Bad air is bad for your brain

What is in the air can affect your brain.

Air pollution has been linked to neurological disorders, including Alzheimer’s disease, by new research published in The Lancet.

The large, long-term study of American adults conducted by the Harvard T. H. Chan School of Public Health found that “air pollution was significantly associated with an increased risk of hospital admissions for several neurological disorders, including Parkinson’s disease, Alzheimer’s, and other dementias”.

Researchers examined hospital admissions data from 2000 to 2016, analysing tiny airborne particle (PM2.5) pollution, concluding that “long-term PM2.5 exposures are linked to an increased risk of neurological health deterioration”.

PM2.5 pollution comes from combustion-related sources including industrial emissions, transportation, bushfires and chemical reactions of pollutants in the atmosphere.

It reported that for each five microgram per cubic metres of air increase in annual PM2.5 concentrations, there was a 13 per cent increased risk for first-time hospital admissions for Parkinson’s disease and for Alzheimer’s and related dementias.

A previous study of the brainstems of 186 young people in Mexico City found markers of Alzheimer’s, Parkinson’s, motor neuron disease (MND) and “tiny, distinctive nanoparticles” were likely to come from motor vehicle pollution.

“This has led researchers to conclude that air pollution of this nature – whether inhaled or swallowed – puts people at risk of potential neurological harm,” reported Science Daily.

“The one thing common to all of the young people examined in the study was their exposure to high levels of particulate air pollution.

“These new findings show that pollution-derived, metal-rich nanoparticles can reach the brainstem whether by inhalation or swallowing, and that they are associated with damage to key components of nerve cells in the brainstem.”

Study leader Professor Barbara Maher from Lancaster University said the findings indicated that “what air pollutants you are exposed to, what you are inhaling and swallowing, are really significant in development of neurological damage”.

“With this in mind, control of nanoparticulate sources of air pollution becomes critical and urgent.”

Another recent study, published in The Lancet Planetary Health, found that coronavirus lockdowns in China and Europe at the start of the pandemic improved air quality, averting tens of thousands of deaths in regions where air pollution has a significant impact on mortality.

Scientists from the University of Notre Dame found that particulate matter concentrations in China dropped by 29.7 per cent, and by 17.1 per cent in parts of Europe, during lockdowns in February and March.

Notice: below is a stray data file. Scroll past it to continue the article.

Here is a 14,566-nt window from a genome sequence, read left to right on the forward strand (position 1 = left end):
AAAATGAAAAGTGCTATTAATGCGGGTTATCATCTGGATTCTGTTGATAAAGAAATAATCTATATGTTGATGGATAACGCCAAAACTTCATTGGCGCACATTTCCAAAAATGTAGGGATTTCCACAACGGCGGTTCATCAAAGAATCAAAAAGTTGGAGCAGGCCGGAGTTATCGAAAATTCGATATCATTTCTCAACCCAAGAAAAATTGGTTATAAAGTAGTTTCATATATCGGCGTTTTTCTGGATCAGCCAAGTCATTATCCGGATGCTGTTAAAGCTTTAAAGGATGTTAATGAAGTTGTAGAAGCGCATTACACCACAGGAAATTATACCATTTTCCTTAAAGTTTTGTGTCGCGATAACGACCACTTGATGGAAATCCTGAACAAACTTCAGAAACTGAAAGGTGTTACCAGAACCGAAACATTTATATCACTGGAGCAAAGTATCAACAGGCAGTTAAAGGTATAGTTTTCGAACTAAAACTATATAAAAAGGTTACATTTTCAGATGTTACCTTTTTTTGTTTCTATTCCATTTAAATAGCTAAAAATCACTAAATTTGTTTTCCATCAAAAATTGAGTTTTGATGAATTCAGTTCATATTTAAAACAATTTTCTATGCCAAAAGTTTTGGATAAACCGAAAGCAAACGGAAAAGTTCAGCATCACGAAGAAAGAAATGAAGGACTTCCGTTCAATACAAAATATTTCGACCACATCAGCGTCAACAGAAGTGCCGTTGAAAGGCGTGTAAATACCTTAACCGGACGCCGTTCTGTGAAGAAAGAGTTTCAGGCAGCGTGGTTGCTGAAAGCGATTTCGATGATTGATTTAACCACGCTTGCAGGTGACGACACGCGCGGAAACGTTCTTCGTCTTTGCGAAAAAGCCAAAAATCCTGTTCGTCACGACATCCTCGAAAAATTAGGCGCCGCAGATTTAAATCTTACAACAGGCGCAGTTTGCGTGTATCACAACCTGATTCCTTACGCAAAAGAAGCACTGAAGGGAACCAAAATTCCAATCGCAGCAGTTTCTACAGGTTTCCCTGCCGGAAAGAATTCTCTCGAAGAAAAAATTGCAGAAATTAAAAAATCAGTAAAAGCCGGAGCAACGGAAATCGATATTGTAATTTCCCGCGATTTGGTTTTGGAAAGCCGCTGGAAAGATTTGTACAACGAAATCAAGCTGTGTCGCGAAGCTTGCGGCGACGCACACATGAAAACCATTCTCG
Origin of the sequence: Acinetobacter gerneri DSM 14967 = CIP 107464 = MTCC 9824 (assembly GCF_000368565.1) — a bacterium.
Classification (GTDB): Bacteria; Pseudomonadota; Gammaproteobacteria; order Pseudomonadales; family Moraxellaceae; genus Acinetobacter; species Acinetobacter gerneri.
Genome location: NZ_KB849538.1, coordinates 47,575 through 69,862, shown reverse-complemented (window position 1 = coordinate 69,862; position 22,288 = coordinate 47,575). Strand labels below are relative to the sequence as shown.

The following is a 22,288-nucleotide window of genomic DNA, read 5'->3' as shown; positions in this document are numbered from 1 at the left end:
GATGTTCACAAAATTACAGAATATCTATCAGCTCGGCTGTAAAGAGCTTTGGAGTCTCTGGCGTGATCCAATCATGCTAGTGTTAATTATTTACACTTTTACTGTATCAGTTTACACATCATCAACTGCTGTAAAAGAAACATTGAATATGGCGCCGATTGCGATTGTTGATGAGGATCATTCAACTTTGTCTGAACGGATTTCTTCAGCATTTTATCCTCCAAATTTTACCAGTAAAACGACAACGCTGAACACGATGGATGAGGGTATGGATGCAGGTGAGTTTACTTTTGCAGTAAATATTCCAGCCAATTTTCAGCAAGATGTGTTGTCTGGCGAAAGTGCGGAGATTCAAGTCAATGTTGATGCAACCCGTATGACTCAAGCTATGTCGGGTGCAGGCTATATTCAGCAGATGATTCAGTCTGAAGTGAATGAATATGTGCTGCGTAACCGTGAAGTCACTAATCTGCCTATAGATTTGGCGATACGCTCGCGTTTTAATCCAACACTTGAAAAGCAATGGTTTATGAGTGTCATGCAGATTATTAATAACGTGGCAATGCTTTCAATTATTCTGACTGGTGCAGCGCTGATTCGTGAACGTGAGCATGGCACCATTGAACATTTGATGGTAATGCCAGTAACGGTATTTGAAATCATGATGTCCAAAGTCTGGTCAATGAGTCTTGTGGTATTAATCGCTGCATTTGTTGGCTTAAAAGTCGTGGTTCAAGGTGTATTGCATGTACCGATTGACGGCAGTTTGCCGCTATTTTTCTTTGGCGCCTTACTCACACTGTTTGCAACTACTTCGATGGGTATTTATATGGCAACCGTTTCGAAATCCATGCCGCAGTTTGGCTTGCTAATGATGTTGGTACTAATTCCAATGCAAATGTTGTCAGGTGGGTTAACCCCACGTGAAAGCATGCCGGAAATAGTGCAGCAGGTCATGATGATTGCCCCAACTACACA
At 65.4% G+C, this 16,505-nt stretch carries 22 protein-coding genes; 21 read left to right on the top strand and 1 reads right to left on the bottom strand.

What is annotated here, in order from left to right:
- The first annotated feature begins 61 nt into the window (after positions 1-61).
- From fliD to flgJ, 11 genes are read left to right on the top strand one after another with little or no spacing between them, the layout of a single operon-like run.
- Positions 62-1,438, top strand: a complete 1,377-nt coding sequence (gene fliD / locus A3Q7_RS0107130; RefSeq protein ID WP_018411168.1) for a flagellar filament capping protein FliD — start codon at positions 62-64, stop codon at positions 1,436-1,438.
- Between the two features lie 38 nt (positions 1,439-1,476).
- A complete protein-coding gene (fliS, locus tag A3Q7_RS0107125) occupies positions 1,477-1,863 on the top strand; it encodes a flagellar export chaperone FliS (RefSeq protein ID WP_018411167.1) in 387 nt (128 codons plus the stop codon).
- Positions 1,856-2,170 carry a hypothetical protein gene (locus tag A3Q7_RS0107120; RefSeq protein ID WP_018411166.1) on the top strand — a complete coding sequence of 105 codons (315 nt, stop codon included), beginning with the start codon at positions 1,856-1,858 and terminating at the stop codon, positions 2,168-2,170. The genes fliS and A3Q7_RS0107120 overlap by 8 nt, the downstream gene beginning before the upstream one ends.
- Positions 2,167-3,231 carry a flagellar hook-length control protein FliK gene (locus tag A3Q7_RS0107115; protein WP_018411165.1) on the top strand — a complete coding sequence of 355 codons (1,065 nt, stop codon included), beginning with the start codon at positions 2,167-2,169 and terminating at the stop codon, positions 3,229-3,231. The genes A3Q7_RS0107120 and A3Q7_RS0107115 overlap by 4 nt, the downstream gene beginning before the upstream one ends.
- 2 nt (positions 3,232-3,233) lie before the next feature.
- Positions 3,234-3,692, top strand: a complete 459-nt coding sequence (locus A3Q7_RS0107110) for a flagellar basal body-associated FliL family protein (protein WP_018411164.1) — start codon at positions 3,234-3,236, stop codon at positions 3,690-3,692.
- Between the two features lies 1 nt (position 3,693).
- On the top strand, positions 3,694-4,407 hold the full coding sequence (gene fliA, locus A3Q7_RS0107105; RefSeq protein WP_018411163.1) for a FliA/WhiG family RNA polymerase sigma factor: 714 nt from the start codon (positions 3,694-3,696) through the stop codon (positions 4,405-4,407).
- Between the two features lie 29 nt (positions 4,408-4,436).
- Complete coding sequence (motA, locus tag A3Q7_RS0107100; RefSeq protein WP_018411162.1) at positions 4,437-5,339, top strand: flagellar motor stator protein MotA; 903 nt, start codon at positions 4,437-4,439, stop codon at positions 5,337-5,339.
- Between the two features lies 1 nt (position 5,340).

“We look on these lockdowns as the first global experiment of forced low-emission scenarios,” said Paola Crippa, assistant professor in the Department of Civil and Environmental Engineering and Earth Sciences at Notre Dame.

“This unique, real-world experiment shows us that strong improvements in severely polluted areas are achievable even in the short term if strong measures are implemented.

“The most surprising part of this work is related to the impact on human health of the air quality improvements,” Ms Crippa said.

“These results underline the severity of air quality issues in some areas of the world and the need for immediate action.”

From February to March, the study found an estimated 24,200 premature deaths associated with particulate matter were averted throughout China and “improvements in air quality were widespread across China because of extended lockdown measures”.

COVID-19-related deaths were higher in Europe, but an estimated 2190 deaths were still avoided.

“In China, we saw that lockdowns implied very significant reductions in PM2.5 concentrations, which means that policies targeting industrial and traffic emissions might be very effective in the future,” Ms Crippa said.

“In Europe, those reductions were somewhat smaller but there was still a significant effect, suggesting that other factors might be considered to shape an effective mitigation strategy.”

Ms Crippa suggested these strategies could include subsidies to electric vehicles, prioritising public transport in heavily trafficked cities and adoption of more stringent emission limitations for industries.

“If interventions of a similar scale to those adopted to address the COVID-19 pandemic were widely and systematically adopted, substantial progress towards solving the most pressing environmental and health crisis of our time could be achieved.”

Air pollution is considered the world’s leading environmental cause of death. In 2016, the World Health Organization believes it contributed to 4.2 million premature deaths worldwide.

It blames ambient air pollution to deaths from heart disease, stroke, chronic obstructive pulmonary disease, lung cancer, and acute respiratory infections in children. Male infertility has also been linked to air pollution.

Air pollution is considered the major environmental risk factor in the progression of asthma, lung cancer, ventricular hypertrophy, Alzheimer’s and Parkinson’s diseases, psychological complications, autism, retinopathy, foetal growth, and low birth weight.

Worldwide ambient air pollution accounts for:

  • 29 per cent of all deaths and disease from lung cancer
  • 17 per cent of all deaths and disease from acute lower respiratory infection
  • 24 per cent of all deaths from stroke
  • 25 per cent of all deaths and disease from ischaemic heart disease
  • 43 per cent of all deaths and disease from chronic obstructive pulmonary disease.


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Written by Will Brodie

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